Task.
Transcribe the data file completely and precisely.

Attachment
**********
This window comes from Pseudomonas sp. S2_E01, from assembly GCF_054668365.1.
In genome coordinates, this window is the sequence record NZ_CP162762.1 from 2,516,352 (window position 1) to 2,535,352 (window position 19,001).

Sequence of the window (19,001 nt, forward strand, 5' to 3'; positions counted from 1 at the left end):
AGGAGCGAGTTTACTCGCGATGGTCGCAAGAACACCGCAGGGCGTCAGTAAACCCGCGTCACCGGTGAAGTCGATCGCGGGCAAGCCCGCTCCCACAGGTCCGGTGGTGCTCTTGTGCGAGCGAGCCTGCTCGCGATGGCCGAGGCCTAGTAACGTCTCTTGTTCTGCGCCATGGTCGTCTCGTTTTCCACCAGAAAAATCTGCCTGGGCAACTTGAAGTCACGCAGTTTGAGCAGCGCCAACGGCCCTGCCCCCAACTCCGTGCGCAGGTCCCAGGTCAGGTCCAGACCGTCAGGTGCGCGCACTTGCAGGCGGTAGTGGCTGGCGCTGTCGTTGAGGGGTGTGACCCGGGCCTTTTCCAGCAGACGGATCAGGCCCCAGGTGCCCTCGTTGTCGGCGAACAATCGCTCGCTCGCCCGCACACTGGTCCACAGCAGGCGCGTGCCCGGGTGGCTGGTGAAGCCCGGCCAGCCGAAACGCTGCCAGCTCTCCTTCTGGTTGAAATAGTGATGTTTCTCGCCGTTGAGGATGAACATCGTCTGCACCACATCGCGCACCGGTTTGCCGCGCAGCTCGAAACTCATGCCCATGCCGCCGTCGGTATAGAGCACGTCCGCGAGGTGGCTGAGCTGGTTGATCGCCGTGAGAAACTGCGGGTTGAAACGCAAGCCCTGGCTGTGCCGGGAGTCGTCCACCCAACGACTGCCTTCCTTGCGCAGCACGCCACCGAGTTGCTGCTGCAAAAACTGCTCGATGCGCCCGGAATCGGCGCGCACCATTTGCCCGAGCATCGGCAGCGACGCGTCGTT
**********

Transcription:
This window comes from Pseudomonas sp. S2_E01, from assembly GCF_054668365.1.
In genome coordinates, this window is the sequence record NZ_CP162762.1 from 2,516,352 (window position 1) to 2,535,352 (window position 19,001).

Sequence of the window (19,001 nt, forward strand, 5' to 3'; positions counted from 1 at the left end):
AGGAGCGAGTTTACTCGCGATGGTCGCAAGAACACCGCAGGGCGTCAGTAAACCCGCGTCACCGGTGAAGTCGATCGCGGGCAAGCCCGCTCCCACAGGTCCGGTGGTGCTCTTGTGCGAGCGAGCCTGCTCGCGATGGCCGAGGCCTAGTAACGTCTCTTGTTCTGCGCCATGGTCGTCTCGTTTTCCACCAGAAAAATCTGCCTGGGCAACTTGAAGTCACGCAGTTTGAGCAGCGCCAACGGCCCTGCCCCCAACTCCGTGCGCAGGTCCCAGGTCAGGTCCAGACCGTCAGGTGCGCGCACTTGCAGGCGGTAGTGGCTGGCGCTGTCGTTGAGGGGTGTGACCCGGGCCTTTTCCAGCAGACGGATCAGGCCCCAGGTGCCCTCGTTGTCGGCGAACAATCGCTCGCTCGCCCGCACACTGGTCCACAGCAGGCGCGTGCCCGGGTGGCTGGTGAAGCCCGGCCAGCCGAAACGCTGCCAGCTCTCCTTCTGGTTGAAATAGTGATGTTTCTCGCCGTTGAGGATGAACATCGTCTGCACCACATCGCGCACCGGTTTGCCGCGCAGCTCGAAACTCATGCCCATGCCGCCGTCGGTATAGAGCACGTCCGCGAGGTGGCTGAGCTGGTTGATCGCCGTGAGAAACTGCGGGTTGAAACGCAAGCCCTGGCTGTGCCGGGAGTCGTCCACCCAACGACTGCCTTCCTTGCGCAGCACGCCACCGAGTTGCTGCTGCAAAAACTGCTCGATGCGCCCGGAATCGGCGCGCACCATTTGCCCGAGCATCGGCAGCGACGCGTCGTT